Requested by zoe kazan


I did not make this up; it is directly from Bon Appetit. But it is one of my go-to, all-time favorite recipes. Yet another reason to be glad for spring! Seems complicated? SO worth it.
  1. Get a bag of coffee beans, and grind it coarsely (as if for a French press.) Pick whichever beans you love, it doesn't matter. (I tend to like a darker roast because this is intense no matter what, why not play to your strengths.)
    It is important to grind it coarsely or you will get a cloudy elixir. You can often get the place where you buy the coffee to do this for you.
  2. Put in a large jar or big bowl.
    Make sure it is something large enough to accommodate all of your delicious elixir.
  3. Slowly pour in filtered water.
    The recipe calls for 12oz. of grounds to 7 cups of water. You could probably get away with a little more.
  4. Make sure that all of the grounds get nice and wet. You will need to stir to make that happen.
    A butter knife or a long spoon is good for this. This step is key. At the end of this step, the grounds should not be floating at the top of the water.
  5. Cover with cheesecloth (or close the lid of your big jar.) Leave overnight at room temperature.
    No need to refrigerate that baby!
  6. In the morning or some time the next day, take your cheesecloth and put it over a sieve. Pour your mixture through the cheesecloth into a large bowl or pot, catching all the grounds in the cheesecloth. Let sit for a bit. Squeeze out extra coffee juice and discard cheesecloth/grounds.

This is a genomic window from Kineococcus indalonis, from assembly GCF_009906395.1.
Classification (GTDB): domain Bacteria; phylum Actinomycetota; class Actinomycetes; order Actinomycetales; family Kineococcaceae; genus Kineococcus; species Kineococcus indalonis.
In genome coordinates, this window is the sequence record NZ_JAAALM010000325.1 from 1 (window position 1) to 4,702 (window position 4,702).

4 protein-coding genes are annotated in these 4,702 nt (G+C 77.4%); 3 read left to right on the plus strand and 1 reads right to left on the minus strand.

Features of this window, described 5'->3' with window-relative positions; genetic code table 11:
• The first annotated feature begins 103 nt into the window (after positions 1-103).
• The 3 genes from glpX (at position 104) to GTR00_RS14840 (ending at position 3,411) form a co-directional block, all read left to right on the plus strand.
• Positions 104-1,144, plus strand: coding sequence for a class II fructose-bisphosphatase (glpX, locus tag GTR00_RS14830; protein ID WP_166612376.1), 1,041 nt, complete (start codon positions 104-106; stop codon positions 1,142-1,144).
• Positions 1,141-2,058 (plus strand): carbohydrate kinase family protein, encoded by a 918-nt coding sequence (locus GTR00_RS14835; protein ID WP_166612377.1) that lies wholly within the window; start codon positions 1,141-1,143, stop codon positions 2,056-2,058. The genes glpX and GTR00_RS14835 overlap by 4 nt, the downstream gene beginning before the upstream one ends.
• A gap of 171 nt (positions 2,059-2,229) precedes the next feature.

7. Take your coffee mixture, and filter it, in batches, through a drip coffee filter (no. 4) into another bowl/jar. (You can line your sieve with a large coffee filter for this, if you've got those lying around.)
    This is a slow process. Your filters will get clogged and you will have to change them. This is normal. Stick with it through this step.
  8. Once you have gotten through this step, do the filtering process all over again.
    I know, I know. It goes much much more quickly the second time. (This double filtering is not absolutely essential, but I find it removes the "extra gunk at the end of the bottle" problem.) Take care not to stir, or the sediment will make your concentrate cloudy, and not as pretty. *Pro tip: you can filter directly into a cup measure for easy pouring into your final coffee container.
  9. Now you have your concentrate! Woohoo! Pour into clean bottles that seal, and keep in the fridge.
    One recipe usually makes about this much. You don't need fancy bottles, though clearly it looks better if you do. This will last for 2 weeks, if you don't drink it all way before then.
  10. Fill a glass with ice. Add equal parts elixir and milk for an "iced latte" vibe or elixir and water for a more standard "iced coffee" vibe.
    This shit is strong. And delicious.